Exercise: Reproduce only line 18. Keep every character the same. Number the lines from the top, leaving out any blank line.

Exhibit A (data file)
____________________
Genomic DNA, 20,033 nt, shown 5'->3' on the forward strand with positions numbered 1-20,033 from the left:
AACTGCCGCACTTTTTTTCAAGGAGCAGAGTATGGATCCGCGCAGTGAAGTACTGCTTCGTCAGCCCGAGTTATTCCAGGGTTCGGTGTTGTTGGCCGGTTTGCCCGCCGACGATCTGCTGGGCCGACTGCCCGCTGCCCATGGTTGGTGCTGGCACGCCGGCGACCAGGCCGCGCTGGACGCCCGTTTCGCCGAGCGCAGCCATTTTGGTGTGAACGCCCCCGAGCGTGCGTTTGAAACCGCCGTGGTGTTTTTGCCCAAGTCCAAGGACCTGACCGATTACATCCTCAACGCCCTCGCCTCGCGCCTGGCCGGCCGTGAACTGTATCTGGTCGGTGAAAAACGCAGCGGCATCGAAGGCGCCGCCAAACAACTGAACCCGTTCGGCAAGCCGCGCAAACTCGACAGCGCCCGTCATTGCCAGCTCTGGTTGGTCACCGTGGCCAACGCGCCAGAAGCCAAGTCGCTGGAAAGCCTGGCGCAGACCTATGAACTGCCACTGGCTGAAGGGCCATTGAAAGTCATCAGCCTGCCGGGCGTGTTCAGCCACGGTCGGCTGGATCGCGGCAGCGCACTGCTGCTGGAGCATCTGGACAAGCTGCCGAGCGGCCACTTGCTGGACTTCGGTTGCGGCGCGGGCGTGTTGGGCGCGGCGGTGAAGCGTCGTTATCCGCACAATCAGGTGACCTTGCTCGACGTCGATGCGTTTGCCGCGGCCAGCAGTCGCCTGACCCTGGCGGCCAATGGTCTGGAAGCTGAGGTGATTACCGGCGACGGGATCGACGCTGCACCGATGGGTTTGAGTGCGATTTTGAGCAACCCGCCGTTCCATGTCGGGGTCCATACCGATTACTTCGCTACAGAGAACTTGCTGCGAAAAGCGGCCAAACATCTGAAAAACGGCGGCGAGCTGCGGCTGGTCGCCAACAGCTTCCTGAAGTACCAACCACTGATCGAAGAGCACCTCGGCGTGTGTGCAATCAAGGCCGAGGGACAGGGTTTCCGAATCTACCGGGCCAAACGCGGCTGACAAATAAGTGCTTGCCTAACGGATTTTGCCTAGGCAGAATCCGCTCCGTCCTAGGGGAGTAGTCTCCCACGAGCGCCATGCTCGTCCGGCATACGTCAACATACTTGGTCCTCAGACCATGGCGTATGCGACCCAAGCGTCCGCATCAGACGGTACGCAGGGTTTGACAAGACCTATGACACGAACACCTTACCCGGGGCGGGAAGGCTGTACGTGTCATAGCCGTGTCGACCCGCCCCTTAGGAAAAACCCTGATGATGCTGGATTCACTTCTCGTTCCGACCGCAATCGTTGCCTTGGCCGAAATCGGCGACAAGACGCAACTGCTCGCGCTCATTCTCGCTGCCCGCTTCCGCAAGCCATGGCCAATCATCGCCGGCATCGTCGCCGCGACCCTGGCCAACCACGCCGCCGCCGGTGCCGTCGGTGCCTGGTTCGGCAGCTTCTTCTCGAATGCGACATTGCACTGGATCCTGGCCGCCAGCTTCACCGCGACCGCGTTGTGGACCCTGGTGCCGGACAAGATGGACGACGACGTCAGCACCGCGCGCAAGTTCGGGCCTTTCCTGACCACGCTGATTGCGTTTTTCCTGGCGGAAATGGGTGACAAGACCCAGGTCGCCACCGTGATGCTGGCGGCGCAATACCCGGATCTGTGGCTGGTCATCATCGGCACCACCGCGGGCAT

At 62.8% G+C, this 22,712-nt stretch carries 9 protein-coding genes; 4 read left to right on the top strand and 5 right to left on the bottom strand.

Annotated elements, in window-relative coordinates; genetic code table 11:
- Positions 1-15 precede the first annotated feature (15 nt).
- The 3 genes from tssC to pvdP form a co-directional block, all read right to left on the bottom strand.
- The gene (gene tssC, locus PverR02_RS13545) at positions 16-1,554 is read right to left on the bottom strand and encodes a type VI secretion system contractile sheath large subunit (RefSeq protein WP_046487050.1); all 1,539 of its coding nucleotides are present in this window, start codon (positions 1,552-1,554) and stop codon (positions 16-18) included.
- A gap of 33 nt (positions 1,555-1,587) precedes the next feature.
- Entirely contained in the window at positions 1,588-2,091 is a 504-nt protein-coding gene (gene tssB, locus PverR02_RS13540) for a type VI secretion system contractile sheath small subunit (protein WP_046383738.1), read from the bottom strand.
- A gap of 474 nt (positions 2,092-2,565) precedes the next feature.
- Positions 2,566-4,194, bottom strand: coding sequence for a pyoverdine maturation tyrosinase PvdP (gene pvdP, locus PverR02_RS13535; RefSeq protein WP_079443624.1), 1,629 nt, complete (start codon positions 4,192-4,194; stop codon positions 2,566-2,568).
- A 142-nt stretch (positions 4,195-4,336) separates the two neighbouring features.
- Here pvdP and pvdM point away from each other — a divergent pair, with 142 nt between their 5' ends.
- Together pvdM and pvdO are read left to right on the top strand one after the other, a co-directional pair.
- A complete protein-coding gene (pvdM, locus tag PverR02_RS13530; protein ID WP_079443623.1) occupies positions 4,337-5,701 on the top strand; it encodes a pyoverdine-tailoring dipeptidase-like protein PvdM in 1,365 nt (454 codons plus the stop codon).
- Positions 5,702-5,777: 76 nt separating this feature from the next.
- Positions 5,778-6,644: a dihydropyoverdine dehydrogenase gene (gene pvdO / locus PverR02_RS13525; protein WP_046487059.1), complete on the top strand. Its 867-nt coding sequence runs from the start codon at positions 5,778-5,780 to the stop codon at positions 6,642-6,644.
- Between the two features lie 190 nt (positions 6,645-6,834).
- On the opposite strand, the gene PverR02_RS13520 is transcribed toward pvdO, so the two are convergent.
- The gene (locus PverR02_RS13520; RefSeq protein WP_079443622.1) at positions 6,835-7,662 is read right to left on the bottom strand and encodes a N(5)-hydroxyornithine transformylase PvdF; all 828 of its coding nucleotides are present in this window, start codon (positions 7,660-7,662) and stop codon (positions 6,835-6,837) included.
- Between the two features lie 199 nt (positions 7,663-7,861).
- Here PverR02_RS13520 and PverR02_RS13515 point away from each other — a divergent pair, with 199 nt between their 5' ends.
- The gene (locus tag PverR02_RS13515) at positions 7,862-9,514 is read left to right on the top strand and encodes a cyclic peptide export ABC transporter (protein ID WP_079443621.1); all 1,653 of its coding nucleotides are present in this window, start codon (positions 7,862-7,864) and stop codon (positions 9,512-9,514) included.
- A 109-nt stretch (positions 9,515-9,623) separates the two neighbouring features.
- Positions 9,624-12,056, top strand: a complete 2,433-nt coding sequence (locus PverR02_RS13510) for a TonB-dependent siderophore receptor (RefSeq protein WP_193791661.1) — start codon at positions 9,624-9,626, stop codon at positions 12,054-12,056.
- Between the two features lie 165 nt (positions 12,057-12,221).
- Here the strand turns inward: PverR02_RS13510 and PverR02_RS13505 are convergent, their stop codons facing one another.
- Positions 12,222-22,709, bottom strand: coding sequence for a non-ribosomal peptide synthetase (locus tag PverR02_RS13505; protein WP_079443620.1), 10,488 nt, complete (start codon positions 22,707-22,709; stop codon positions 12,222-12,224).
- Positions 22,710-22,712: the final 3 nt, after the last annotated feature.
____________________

- Between the two features lie 190 nt (positions 6,645-6,834).